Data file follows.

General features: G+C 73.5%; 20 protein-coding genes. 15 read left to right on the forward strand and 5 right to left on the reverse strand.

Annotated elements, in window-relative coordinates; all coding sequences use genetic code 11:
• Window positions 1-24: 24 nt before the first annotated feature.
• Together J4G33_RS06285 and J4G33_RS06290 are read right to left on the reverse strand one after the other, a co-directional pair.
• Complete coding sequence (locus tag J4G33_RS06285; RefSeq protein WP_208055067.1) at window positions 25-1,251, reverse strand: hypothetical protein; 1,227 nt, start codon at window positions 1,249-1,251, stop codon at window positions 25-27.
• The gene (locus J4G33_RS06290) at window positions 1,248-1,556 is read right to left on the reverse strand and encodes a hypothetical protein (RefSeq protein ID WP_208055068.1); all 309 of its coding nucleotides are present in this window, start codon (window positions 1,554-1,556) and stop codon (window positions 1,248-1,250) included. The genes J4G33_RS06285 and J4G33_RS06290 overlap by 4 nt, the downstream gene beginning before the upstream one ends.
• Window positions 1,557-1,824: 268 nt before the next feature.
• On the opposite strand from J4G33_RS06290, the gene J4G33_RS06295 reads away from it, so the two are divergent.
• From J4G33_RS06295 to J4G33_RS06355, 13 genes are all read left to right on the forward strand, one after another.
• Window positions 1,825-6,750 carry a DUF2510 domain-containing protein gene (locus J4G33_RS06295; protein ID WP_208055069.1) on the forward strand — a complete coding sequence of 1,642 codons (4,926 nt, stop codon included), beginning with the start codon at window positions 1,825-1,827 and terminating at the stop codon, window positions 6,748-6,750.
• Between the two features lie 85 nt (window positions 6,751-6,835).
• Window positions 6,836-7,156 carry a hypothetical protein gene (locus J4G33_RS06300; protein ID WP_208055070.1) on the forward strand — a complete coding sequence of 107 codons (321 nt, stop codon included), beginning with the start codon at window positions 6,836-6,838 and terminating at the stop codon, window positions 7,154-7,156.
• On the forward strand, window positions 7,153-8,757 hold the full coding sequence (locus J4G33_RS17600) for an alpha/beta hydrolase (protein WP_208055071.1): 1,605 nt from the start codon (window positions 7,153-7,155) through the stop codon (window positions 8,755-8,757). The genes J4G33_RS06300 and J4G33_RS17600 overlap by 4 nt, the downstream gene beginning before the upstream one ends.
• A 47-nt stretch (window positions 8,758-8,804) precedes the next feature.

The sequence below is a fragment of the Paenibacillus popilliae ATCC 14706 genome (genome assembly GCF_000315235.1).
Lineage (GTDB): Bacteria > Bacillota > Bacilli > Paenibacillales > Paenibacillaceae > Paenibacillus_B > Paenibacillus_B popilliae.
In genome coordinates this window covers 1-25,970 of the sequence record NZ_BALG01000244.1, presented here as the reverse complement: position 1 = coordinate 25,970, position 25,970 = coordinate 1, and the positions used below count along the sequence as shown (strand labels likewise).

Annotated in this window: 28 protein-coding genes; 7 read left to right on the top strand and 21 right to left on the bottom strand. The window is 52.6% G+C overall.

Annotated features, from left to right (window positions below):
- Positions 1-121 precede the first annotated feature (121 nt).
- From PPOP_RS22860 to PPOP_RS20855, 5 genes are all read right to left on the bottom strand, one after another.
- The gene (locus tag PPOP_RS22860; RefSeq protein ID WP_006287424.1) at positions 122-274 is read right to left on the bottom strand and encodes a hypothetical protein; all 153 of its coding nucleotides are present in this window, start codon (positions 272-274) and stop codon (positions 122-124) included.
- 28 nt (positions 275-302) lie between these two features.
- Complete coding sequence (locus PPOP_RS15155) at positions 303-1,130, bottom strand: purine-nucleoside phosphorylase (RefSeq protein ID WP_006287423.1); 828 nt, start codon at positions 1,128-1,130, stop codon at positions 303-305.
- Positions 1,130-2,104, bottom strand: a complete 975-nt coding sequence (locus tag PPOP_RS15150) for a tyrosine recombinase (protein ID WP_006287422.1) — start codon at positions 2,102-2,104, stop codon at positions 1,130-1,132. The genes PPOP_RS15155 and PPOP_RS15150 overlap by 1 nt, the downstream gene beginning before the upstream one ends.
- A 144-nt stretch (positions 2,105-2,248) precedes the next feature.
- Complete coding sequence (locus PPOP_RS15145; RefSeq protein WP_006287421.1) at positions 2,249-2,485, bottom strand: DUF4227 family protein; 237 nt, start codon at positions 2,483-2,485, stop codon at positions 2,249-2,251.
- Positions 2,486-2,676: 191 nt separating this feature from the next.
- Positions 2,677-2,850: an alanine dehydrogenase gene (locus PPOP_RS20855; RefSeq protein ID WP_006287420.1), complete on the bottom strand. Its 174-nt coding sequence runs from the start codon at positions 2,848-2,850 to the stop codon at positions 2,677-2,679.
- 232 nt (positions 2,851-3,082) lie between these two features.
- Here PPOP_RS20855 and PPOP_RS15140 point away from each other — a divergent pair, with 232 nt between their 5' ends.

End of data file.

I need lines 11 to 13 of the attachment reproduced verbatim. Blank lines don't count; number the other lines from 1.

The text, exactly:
• Between the two features lie 85 nt (window positions 6,751-6,835).
• Window positions 6,836-7,156 carry a hypothetical protein gene (locus J4G33_RS06300; protein ID WP_208055070.1) on the forward strand — a complete coding sequence of 107 codons (321 nt, stop codon included), beginning with the start codon at window positions 6,836-6,838 and terminating at the stop codon, window positions 7,154-7,156.
• On the forward strand, window positions 7,153-8,757 hold the full coding sequence (locus J4G33_RS17600) for an alpha/beta hydrolase (protein WP_208055071.1): 1,605 nt from the start codon (window positions 7,153-7,155) through the stop codon (window positions 8,755-8,757). The genes J4G33_RS06300 and J4G33_RS17600 overlap by 4 nt, the downstream gene beginning before the upstream one ends.